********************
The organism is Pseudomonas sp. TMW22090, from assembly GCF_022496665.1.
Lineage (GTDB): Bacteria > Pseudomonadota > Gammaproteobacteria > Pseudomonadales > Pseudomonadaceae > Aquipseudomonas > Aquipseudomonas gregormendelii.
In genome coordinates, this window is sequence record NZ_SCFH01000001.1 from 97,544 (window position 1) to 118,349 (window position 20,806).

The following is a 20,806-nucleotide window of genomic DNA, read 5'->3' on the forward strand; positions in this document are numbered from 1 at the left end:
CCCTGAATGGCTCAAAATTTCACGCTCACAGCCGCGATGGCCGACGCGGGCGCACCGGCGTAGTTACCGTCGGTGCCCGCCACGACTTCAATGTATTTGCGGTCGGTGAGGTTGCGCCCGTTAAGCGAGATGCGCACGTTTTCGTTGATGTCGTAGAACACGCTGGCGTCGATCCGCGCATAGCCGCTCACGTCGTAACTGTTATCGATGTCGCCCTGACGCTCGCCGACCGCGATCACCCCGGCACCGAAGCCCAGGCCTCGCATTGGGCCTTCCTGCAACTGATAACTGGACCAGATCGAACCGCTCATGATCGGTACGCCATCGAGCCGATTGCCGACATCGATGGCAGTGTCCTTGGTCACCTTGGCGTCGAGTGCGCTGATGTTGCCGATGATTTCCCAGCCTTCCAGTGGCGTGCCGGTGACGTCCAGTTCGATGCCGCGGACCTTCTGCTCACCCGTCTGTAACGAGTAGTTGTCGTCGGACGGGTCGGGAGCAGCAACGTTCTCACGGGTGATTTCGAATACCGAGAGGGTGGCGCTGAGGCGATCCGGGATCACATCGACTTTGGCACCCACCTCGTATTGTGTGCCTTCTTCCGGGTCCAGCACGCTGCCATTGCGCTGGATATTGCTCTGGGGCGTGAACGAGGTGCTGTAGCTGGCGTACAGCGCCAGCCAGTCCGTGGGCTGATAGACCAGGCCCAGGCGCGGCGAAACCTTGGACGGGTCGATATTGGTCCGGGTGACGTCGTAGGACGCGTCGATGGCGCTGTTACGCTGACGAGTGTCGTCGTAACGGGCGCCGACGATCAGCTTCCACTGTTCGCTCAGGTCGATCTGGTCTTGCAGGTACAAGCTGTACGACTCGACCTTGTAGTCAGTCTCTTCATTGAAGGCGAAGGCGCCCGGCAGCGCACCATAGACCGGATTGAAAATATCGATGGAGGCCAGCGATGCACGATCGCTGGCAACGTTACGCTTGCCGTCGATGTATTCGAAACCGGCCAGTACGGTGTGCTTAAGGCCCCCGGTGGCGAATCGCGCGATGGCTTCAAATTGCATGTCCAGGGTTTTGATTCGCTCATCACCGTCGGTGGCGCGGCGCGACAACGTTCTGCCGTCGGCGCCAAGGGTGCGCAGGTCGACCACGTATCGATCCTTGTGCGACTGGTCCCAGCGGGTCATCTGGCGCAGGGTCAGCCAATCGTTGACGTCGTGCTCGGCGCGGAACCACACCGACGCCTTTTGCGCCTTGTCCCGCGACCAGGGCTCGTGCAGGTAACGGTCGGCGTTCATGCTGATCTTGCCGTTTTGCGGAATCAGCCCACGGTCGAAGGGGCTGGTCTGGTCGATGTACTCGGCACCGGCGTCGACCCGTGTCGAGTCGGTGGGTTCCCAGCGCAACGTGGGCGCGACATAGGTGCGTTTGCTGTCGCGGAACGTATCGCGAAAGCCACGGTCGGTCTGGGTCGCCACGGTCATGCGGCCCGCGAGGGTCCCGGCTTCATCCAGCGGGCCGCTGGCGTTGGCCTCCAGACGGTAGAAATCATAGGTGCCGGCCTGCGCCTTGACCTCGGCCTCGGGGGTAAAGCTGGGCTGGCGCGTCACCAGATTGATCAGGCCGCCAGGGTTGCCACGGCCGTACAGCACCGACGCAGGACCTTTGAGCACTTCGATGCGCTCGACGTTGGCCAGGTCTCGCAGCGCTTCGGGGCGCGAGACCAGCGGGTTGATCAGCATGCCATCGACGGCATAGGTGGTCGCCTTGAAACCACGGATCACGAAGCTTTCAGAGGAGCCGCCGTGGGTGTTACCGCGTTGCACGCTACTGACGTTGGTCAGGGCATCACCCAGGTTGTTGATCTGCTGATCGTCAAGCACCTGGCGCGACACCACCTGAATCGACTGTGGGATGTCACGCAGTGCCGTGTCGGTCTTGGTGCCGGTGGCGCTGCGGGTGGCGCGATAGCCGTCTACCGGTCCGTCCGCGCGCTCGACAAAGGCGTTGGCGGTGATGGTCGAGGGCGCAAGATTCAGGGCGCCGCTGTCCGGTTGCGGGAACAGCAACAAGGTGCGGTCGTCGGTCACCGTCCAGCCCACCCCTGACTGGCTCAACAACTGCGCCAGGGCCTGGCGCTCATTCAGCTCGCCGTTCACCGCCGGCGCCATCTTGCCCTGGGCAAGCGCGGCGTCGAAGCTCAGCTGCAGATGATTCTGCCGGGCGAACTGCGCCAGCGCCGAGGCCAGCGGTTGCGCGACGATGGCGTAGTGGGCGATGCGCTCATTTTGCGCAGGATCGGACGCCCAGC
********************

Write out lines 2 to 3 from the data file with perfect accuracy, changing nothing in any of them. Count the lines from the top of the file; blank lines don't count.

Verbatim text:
Lineage (GTDB): Bacteria > Pseudomonadota > Gammaproteobacteria > Pseudomonadales > Pseudomonadaceae > Aquipseudomonas > Aquipseudomonas gregormendelii.
In genome coordinates, this window is sequence record NZ_SCFH01000001.1 from 97,544 (window position 1) to 118,349 (window position 20,806).